The Sunshine in Government Initiative strongly objects to Intelligence Community Directive 119 (ICD 119), which bans all but pre-approved contacts between the intelligence community and journalists and others who disseminate news and analysis. The Directive has the practical effect of discouraging interactions with the media about unclassified issues that have nothing to do with national security and are the basis for the daily news about what is happening around the globe. Such conversations routinely take place without risking intelligence sources and methods. The Directive cuts the flow of everyday news and leaves the public with fewer tools to understand and [More]
With the recent surveillance leaks in mind, we want to call attention to a collection of “best practices” for journalists reporting on national-security issues which New York Times reporter Adam Clymer laid out as part of a larger report a couple years after the attacks of 9/11; this is a condensed version of Clymer’s summary (from SGI director Rick Blum’s recent Roll Call op-ed): Carefully consider the consequences of publishing. Take government concerns seriously. Check sources. Tell readers when making agreements with governments regarding what stays in (or is left out of) a story. Now, 2003 is a decade – [More]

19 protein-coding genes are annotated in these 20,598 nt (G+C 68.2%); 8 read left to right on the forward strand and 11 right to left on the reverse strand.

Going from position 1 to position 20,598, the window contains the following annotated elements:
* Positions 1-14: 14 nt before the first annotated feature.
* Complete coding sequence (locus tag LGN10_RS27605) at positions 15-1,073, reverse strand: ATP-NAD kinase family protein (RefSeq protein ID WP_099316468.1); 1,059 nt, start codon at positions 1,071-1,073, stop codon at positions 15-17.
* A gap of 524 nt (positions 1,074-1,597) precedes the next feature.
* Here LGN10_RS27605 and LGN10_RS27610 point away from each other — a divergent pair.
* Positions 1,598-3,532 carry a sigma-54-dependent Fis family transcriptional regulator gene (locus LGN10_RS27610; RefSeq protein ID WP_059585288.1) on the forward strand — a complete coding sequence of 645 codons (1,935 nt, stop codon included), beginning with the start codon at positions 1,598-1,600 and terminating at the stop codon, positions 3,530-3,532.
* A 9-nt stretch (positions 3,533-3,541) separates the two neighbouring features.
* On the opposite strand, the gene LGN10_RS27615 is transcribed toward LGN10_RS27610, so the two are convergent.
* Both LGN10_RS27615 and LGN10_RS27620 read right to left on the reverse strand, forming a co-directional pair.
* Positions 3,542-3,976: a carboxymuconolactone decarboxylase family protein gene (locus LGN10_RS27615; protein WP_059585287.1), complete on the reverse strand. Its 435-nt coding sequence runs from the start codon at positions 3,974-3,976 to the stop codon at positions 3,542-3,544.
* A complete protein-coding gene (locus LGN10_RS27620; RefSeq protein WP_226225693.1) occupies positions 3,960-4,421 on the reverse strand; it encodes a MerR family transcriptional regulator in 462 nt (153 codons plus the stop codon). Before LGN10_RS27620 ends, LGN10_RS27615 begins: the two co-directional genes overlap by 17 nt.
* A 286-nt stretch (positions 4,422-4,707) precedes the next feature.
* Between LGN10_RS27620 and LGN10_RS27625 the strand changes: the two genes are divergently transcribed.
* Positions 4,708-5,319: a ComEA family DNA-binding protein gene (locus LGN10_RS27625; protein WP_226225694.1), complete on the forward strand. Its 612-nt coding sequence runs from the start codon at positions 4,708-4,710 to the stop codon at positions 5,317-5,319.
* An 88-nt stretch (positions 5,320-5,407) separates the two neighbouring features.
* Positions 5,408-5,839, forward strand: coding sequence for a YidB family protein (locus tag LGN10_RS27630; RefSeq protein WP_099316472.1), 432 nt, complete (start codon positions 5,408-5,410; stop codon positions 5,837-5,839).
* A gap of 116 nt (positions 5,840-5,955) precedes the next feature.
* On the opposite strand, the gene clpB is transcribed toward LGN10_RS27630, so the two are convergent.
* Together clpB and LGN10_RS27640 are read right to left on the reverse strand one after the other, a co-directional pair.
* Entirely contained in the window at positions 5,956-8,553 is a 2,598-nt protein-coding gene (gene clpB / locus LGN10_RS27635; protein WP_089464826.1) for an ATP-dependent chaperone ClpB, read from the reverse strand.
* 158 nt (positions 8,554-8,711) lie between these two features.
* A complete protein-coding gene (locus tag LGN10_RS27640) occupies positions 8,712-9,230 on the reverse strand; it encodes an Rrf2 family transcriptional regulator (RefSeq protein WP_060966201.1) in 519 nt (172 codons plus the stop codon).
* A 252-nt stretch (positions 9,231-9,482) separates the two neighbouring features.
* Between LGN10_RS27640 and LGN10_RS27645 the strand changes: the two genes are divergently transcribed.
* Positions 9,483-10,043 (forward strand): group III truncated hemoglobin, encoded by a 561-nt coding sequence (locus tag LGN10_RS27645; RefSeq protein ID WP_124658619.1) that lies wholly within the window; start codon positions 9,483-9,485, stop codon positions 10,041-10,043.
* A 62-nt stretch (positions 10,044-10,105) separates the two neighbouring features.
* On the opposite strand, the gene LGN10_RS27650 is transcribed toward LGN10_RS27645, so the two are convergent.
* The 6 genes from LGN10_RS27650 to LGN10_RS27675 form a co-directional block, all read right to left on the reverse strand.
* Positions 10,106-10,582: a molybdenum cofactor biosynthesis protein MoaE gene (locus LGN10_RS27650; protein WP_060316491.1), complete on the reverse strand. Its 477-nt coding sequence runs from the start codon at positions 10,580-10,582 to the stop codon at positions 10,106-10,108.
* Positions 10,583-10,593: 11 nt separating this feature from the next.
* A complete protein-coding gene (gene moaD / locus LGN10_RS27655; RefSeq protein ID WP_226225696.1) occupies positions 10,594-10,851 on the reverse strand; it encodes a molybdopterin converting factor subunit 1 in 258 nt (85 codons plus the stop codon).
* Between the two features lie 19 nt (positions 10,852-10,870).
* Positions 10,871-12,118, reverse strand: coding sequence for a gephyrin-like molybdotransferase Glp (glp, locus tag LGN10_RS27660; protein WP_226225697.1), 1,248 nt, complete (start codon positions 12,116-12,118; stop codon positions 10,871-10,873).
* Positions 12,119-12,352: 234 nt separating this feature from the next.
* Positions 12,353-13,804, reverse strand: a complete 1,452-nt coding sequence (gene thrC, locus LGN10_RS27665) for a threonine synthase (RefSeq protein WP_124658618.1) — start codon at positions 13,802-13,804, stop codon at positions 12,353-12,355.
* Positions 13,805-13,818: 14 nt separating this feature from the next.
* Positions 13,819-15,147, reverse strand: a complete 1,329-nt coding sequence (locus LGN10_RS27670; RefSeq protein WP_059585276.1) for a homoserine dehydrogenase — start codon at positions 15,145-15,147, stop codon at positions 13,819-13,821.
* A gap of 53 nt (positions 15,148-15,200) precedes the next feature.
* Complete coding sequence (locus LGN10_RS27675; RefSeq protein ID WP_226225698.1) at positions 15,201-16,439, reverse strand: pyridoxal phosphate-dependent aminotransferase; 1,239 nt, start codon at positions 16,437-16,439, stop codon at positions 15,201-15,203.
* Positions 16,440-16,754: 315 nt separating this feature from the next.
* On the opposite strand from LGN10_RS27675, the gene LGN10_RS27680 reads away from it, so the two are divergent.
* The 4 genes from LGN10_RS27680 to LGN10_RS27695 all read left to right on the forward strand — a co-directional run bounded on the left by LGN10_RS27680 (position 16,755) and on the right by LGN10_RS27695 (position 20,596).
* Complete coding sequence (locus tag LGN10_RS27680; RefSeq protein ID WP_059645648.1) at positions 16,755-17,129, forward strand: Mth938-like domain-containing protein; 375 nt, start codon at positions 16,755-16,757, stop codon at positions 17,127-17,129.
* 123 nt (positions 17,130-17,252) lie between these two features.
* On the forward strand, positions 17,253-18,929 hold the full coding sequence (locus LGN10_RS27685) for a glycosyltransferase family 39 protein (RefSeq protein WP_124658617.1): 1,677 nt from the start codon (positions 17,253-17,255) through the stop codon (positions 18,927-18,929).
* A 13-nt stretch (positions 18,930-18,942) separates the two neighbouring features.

In Guest Commentary on RollCall.com this morning, we give concrete ways the government should better engage with journalists on stories based on unauthorized disclosures (“leaks”). We argue that when reporters bring stories to agencies on national security and foreign affairs where they may be some sensitive information in the story, the reporters take seriously their obligation to mitigate against possible harms from any disclosures. The government, too, has an obligation to engage the press when these stories are brought to officials to avoid possible harms from such stories. The entire commentary is available here.
The nine members of the Sunshine in Government Initiative are pleased Senate negotiators dropped controversial proposals in the Intelligence Authorization Act for Fiscal Year 2013 (S. 3454) that would have harmed news reporting on national security and foreign affairs. The media takes seriously the obligation to consider potential harms from disclosures of sensitive information while reporting the news. These proposals simply went too far in cutting off vital information to the public about world events and national security issues and had not been subject to adequate consideration by Congress.